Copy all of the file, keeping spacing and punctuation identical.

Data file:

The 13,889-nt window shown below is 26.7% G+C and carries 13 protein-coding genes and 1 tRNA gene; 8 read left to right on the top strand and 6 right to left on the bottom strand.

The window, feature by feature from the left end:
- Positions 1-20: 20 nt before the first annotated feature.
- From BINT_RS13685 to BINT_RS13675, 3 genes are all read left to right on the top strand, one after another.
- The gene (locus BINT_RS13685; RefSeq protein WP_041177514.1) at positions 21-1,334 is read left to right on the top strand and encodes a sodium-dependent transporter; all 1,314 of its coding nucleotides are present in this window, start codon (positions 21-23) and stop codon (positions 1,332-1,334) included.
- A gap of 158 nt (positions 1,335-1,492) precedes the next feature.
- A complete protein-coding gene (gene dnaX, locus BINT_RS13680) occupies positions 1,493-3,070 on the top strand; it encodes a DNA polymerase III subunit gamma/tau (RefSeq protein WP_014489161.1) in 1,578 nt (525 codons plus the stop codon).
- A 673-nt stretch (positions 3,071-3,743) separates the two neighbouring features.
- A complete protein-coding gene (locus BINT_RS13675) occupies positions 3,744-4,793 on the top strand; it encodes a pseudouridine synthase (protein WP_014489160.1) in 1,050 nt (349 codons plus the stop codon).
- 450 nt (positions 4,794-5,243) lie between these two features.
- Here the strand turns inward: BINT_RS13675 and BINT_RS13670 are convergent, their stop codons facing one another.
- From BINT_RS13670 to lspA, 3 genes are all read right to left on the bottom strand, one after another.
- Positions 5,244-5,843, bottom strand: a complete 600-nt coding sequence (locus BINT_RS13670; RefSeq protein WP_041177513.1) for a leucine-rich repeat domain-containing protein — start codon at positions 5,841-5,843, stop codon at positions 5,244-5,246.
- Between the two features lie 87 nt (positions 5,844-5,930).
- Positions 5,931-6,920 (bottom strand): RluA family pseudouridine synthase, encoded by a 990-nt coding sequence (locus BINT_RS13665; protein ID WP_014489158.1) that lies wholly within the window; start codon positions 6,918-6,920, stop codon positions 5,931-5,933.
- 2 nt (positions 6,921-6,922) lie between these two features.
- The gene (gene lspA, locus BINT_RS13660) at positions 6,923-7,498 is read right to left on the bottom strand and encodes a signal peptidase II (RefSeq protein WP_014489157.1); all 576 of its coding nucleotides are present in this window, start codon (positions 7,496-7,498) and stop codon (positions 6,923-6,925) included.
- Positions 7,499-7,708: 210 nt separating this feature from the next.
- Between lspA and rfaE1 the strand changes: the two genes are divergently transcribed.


The 13,889-nt window shown below is 26.7% G+C and carries 13 protein-coding genes and 1 tRNA gene; 8 read left to right on the top strand and 6 right to left on the bottom strand.

The window, feature by feature from the left end:
- Positions 1-20: 20 nt before the first annotated feature.
- From BINT_RS13685 to BINT_RS13675, 3 genes are all read left to right on the top strand, one after another.
- The gene (locus BINT_RS13685; RefSeq protein WP_041177514.1) at positions 21-1,334 is read left to right on the top strand and encodes a sodium-dependent transporter; all 1,314 of its coding nucleotides are present in this window, start codon (positions 21-23) and stop codon (positions 1,332-1,334) included.
- A gap of 158 nt (positions 1,335-1,492) precedes the next feature.
- A complete protein-coding gene (gene dnaX, locus BINT_RS13680) occupies positions 1,493-3,070 on the top strand; it encodes a DNA polymerase III subunit gamma/tau (RefSeq protein WP_014489161.1) in 1,578 nt (525 codons plus the stop codon).
- A 673-nt stretch (positions 3,071-3,743) separates the two neighbouring features.
- A complete protein-coding gene (locus BINT_RS13675) occupies positions 3,744-4,793 on the top strand; it encodes a pseudouridine synthase (protein WP_014489160.1) in 1,050 nt (349 codons plus the stop codon).
- 450 nt (positions 4,794-5,243) lie between these two features.
- Here the strand turns inward: BINT_RS13675 and BINT_RS13670 are convergent, their stop codons facing one another.
- From BINT_RS13670 to lspA, 3 genes are all read right to left on the bottom strand, one after another.
- Positions 5,244-5,843, bottom strand: a complete 600-nt coding sequence (locus BINT_RS13670; RefSeq protein WP_041177513.1) for a leucine-rich repeat domain-containing protein — start codon at positions 5,841-5,843, stop codon at positions 5,244-5,246.
- Between the two features lie 87 nt (positions 5,844-5,930).
- Positions 5,931-6,920 (bottom strand): RluA family pseudouridine synthase, encoded by a 990-nt coding sequence (locus BINT_RS13665; protein ID WP_014489158.1) that lies wholly within the window; start codon positions 6,918-6,920, stop codon positions 5,931-5,933.
- 2 nt (positions 6,921-6,922) lie between these two features.
- The gene (gene lspA, locus BINT_RS13660) at positions 6,923-7,498 is read right to left on the bottom strand and encodes a signal peptidase II (RefSeq protein WP_014489157.1); all 576 of its coding nucleotides are present in this window, start codon (positions 7,496-7,498) and stop codon (positions 6,923-6,925) included.
- Positions 7,499-7,708: 210 nt separating this feature from the next.
- Between lspA and rfaE1 the strand changes: the two genes are divergently transcribed.